Rebecca isn’t Hitchcock’s best film. Not by a long shot. But everything that made him a good director is visible here: the way he frames each shot, his fascination with the transformation of a girl into a woman, his willingness to trust in the strength of the original source material. (I only wish he could have hooked up with Bernard Herrmann before 1955, because a Herrmann score for Manderley would have been both lovely and appropriately eerie. The real score is flowery and over-wrought. Oh, well. ???????????.) He also made several good decisions on the picture: he didn’t cast Vivien Leigh in the role of the unnamed narrator (though oddly enough I always imagine her, when I imagine Rebecca’s character), and he waited until his producer Selznick was away to get the subtler, creepier ending that he really wanted.
The thing that struck me watching the film this time was Joan Fontaine’s nervy, twitchy lead performance. She does all the heavy lifting, which is saying something when her co-star was Olivier. Even Judith Anderson can’t really touch her, except for during a few quiet moments when she’s actually allowed to speak and not simply loom over the set. (That looming is still quite powerful in its silence; I think it informed some of the animation of Cinderella’s stepmother Lady Tremaine, ten years later.) duMaurier’s novel was met with indifference by critics, but Fontaine’s performance really pulls out the discomfort the narrator feels in her new position, and makes the viewer feel it, too. She’s almost grating in the first quarter, which makes the fourth that much more rewarding. Part of it is Hitchcock’s ability to pluck out all the relevant tensions and flay them open: after a discussion about the narrator’s father, Olivier’s deWinter instructs the narrator to eat her lunch “like a good girl.” There are similar moments throughout, but that one tells you everything you need to know. Even before we meet Mrs. Danvers, there’s something intrinsically horrifying about the situation. Then it all unravels, gorgeously, into a story about the vicious competition that can exist between women, and the danger of comparing oneself to an ultimately hollow ideal.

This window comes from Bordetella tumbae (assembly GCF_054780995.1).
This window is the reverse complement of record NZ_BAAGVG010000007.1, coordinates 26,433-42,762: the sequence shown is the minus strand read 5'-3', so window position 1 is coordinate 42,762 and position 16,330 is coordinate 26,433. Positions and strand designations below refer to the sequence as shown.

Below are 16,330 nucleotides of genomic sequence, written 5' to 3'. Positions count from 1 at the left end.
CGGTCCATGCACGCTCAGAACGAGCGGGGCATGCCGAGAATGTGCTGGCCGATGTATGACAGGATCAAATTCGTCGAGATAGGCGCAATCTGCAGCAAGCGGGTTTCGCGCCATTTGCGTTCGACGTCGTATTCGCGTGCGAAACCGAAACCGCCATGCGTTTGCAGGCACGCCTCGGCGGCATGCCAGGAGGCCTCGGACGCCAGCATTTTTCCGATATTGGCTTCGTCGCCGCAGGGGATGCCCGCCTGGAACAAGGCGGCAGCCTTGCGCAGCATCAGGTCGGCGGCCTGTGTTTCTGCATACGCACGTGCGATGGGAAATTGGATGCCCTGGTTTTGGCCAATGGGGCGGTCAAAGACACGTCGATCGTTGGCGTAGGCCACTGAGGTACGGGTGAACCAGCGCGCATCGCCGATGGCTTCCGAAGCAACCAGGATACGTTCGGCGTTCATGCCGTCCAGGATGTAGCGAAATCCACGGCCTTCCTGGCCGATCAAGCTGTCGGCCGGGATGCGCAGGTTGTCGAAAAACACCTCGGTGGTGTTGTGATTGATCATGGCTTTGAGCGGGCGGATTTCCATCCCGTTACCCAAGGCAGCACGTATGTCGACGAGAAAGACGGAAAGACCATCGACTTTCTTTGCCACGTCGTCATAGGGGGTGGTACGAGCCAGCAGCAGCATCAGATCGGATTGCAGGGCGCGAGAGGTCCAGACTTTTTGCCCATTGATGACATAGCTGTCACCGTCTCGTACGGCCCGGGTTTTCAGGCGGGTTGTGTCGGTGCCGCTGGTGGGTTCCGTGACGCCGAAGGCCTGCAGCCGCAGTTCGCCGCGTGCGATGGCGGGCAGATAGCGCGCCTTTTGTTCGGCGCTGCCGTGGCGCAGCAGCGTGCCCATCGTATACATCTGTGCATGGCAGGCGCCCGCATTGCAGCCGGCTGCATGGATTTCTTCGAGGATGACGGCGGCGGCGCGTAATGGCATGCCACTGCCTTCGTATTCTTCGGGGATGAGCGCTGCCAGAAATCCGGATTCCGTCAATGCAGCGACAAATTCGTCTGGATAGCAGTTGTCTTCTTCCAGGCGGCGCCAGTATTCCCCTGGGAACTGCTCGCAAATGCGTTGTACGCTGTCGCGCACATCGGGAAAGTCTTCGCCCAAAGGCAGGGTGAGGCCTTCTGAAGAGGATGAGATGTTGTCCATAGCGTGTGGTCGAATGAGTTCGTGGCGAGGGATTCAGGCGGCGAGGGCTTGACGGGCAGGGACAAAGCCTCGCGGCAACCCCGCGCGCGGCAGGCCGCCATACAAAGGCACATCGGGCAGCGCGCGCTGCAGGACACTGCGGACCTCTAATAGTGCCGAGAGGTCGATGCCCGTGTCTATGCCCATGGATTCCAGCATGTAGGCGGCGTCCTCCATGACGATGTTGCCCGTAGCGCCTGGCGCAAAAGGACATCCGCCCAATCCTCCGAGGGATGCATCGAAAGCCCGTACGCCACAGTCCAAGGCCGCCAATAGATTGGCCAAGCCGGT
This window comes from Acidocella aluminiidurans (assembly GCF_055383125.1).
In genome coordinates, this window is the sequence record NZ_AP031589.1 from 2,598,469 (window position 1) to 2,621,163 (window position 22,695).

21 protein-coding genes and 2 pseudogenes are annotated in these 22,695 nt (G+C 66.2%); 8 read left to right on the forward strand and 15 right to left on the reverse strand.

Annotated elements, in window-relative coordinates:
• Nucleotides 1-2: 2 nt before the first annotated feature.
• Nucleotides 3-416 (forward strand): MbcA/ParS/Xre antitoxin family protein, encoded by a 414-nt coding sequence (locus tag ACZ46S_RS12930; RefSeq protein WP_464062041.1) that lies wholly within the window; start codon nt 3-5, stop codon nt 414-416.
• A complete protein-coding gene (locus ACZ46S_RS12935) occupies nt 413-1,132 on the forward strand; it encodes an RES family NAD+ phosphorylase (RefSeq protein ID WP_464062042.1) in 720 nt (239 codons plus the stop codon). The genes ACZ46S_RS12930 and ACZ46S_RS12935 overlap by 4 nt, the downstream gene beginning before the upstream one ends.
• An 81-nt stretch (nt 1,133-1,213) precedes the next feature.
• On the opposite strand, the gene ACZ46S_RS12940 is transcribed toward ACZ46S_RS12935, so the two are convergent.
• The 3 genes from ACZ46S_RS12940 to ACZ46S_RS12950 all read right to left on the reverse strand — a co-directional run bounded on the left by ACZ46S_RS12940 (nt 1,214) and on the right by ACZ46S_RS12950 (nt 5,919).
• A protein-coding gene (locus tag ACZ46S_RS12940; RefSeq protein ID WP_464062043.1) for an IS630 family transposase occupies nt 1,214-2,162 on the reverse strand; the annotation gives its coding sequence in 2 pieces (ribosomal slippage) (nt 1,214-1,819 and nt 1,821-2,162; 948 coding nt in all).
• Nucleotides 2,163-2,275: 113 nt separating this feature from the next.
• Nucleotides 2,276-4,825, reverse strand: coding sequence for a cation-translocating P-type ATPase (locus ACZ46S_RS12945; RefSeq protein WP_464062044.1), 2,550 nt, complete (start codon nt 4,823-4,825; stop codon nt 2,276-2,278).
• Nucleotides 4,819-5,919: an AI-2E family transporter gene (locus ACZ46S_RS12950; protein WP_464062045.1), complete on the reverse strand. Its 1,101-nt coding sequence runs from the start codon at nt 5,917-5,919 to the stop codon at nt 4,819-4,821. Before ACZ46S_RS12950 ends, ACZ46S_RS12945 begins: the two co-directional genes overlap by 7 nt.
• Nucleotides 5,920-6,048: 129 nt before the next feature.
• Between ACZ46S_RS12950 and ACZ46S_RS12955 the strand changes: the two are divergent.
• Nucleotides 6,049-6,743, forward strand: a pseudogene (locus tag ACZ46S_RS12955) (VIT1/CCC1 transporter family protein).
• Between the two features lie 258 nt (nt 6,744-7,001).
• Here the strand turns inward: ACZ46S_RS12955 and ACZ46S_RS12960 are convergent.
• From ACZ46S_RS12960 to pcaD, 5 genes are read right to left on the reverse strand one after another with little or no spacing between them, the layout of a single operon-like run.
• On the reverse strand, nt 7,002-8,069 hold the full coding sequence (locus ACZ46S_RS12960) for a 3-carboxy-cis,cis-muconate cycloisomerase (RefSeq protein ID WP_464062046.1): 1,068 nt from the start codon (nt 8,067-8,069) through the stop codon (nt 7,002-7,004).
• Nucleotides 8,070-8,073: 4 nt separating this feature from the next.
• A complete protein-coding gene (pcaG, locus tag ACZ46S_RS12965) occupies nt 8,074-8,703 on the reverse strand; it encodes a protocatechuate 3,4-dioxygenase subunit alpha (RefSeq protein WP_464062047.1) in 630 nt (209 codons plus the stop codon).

Thanks, Mom, for introducing me to the book.